You know in the film when a woman is pregnant and she’s up and down in the restroom every 10 minutes as she’s nine months along and the baby is sitting on her bladder? Yeah well, it’s a farce. Turns out, you will need to visit the loo (I’m British, go with it) frequently all day, and all night from the minute your little pregnancy test stick turns positive. According to my OBGYN, it is to do with increased blood flow to your kidneys and bladder mixed with your body’s new, high-alert system that flushes out waste more rapidly (pun fully intended). So, sleep deprivation from getting up every two hours to go to the restroom started at around week five and has yet to stop. If you’re good at basic maths, that means that I haven’t slept more than three hours in five months. As I stumble to the bathroom at 2 am, 4:30 am, 6:30 am, I pass the oven clock on the way and all I think is, “Is this some sort of military training enforced on pregnant women to get them used to sleepless nights? Did I sign up for a crash course on how to function as a human on no real sleep before a child arrives, so that when it is here I can bounce up from my slumber at 4 am like there’s a sale at Barney’s?” I don’t remember signing anything, but that, ladies, is how this cookie is crumbling. If anyone wants to text me at the intervals mentioned above, feel free, I’ll be there for you.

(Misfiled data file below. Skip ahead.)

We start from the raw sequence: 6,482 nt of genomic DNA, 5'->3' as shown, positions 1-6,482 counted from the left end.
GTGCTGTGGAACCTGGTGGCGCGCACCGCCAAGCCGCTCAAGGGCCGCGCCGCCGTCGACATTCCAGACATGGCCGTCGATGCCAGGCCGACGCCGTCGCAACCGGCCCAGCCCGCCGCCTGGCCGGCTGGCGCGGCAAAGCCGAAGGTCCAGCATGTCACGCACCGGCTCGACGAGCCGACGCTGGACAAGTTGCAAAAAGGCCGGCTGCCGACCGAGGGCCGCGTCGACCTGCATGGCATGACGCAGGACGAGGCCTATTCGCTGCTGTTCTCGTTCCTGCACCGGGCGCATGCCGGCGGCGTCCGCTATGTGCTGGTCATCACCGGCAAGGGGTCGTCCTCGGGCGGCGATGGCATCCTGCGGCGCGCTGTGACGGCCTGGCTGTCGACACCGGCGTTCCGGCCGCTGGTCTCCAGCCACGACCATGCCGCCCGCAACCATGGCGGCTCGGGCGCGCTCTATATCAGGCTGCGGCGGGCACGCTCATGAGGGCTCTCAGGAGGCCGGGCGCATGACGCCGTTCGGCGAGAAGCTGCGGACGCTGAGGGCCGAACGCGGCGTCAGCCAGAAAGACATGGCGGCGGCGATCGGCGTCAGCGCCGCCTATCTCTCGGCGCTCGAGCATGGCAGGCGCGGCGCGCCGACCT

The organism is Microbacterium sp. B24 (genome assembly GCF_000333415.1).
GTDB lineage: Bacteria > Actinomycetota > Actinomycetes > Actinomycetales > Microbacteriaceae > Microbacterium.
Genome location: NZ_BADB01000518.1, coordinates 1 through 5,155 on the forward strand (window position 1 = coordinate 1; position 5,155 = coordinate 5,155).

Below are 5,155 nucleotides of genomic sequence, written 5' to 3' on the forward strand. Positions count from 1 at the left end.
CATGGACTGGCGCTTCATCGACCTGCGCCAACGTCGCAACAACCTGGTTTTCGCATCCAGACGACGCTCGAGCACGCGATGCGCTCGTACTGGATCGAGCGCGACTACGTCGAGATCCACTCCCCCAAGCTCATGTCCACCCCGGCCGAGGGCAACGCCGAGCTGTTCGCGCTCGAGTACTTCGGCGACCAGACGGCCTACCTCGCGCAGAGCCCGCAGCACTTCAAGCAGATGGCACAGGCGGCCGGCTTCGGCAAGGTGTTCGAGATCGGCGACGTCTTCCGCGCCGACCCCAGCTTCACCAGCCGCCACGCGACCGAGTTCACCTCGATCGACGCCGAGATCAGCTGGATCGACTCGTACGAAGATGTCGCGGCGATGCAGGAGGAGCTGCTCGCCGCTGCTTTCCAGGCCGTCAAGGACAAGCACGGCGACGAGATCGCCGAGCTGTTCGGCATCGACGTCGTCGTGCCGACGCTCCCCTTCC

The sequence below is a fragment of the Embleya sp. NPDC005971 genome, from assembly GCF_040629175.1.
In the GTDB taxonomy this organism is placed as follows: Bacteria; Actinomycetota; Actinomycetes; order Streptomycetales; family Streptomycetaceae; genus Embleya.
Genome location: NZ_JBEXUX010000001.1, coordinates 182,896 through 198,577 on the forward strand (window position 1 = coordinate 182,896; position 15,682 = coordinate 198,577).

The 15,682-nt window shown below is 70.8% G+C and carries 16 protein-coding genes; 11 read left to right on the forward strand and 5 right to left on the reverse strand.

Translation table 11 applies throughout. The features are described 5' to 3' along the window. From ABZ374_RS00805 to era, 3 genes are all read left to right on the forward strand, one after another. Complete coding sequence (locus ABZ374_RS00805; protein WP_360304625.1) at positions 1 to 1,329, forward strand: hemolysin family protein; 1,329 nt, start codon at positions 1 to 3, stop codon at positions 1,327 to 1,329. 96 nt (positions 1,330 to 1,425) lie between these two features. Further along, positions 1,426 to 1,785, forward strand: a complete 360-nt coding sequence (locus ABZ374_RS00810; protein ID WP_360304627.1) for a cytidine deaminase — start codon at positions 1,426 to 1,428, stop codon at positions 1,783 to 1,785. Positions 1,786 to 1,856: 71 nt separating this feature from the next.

Mother Nature Loves Fatigue